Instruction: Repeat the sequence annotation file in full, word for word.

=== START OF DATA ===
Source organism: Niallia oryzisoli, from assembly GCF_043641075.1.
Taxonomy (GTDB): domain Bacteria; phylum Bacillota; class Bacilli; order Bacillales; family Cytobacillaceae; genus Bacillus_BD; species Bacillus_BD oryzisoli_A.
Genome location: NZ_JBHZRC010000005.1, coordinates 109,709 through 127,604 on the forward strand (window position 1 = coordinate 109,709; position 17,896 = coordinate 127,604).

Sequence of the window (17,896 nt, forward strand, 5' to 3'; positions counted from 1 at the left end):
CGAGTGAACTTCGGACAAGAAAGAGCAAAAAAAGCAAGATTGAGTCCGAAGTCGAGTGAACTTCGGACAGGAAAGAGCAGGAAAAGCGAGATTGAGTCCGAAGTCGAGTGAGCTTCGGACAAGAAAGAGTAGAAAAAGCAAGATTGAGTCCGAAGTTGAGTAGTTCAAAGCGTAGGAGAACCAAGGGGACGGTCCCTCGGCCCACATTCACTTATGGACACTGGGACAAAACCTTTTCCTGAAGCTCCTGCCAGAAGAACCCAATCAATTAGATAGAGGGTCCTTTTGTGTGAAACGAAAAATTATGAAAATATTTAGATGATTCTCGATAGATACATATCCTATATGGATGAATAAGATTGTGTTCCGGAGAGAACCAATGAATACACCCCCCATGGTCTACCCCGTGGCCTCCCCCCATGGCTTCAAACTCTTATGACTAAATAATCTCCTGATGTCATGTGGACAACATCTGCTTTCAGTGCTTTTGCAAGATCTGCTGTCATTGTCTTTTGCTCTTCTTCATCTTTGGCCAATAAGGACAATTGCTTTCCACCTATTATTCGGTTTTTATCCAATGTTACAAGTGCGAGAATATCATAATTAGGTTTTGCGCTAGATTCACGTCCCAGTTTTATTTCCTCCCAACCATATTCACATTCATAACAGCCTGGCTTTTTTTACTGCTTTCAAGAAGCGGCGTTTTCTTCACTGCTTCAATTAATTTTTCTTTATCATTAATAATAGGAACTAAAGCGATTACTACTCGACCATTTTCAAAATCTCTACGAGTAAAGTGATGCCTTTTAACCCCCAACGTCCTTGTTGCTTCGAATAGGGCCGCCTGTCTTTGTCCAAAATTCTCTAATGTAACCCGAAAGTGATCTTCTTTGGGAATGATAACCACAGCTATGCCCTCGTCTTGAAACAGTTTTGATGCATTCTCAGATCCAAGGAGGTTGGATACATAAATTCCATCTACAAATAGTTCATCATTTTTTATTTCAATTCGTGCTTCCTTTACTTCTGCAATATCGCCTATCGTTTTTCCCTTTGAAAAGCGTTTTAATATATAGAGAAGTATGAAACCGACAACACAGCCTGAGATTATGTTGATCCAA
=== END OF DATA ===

Source organism: Niallia oryzisoli, from assembly GCF_043641075.1.
Taxonomy (GTDB): domain Bacteria; phylum Bacillota; class Bacilli; order Bacillales; family Cytobacillaceae; genus Bacillus_BD; species Bacillus_BD oryzisoli_A.
Genome location: NZ_JBHZRC010000005.1, coordinates 109,709 through 127,604 on the forward strand (window position 1 = coordinate 109,709; position 17,896 = coordinate 127,604).

Sequence of the window (17,896 nt, forward strand, 5' to 3'; positions counted from 1 at the left end):
CGAGTGAACTTCGGACAAGAAAGAGCAAAAAAAGCAAGATTGAGTCCGAAGTCGAGTGAACTTCGGACAGGAAAGAGCAGGAAAAGCGAGATTGAGTCCGAAGTCGAGTGAGCTTCGGACAAGAAAGAGTAGAAAAAGCAAGATTGAGTCCGAAGTTGAGTAGTTCAAAGCGTAGGAGAACCAAGGGGACGGTCCCTCGGCCCACATTCACTTATGGACACTGGGACAAAACCTTTTCCTGAAGCTCCTGCCAGAAGAACCCAATCAATTAGATAGAGGGTCCTTTTGTGTGAAACGAAAAATTATGAAAATATTTAGATGATTCTCGATAGATACATATCCTATATGGATGAATAAGATTGTGTTCCGGAGAGAACCAATGAATACACCCCCCATGGTCTACCCCGTGGCCTCCCCCCATGGCTTCAAACTCTTATGACTAAATAATCTCCTGATGTCATGTGGACAACATCTGCTTTCAGTGCTTTTGCAAGATCTGCTGTCATTGTCTTTTGCTCTTCTTCATCTTTGGCCAATAAGGACAATTGCTTTCCACCTATTATTCGGTTTTTATCCAATGTTACAAGTGCGAGAATATCATAATTAGGTTTTGCGCTAGATTCACGTCCCAGTTTTATTTCCTCCCAACCATATTCACATTCATAACAGCCTGGCTTTTTTTACTGCTTTCAAGAAGCGGCGTTTTCTTCACTGCTTCAATTAATTTTTCTTTATCATTAATAATAGGAACTAAAGCGATTACTACTCGACCATTTTCAAAATCTCTACGAGTAAAGTGATGCCTTTTAACCCCCAACGTCCTTGTTGCTTCGAATAGGGCCGCCTGTCTTTGTCCAAAATTCTCTAATGTAACCCGAAAGTGATCTTCTTTGGGAATGATAACCACAGCTATGCCCTCGTCTTGAAACAGTTTTGATGCATTCTCAGATCCAAGGAGGTTGGATACATAAATTCCATCTACAAATAGTTCATCATTTTTTATTTCAATTCGTGCTTCCTTTACTTCTGCAATATCGCCTATCGTTTTTCCCTTTGAAAAGCGTTTTAATATATAGAGAAGTATGAAACCGACAACACAGCCTGAGATTATGTTGATCCAA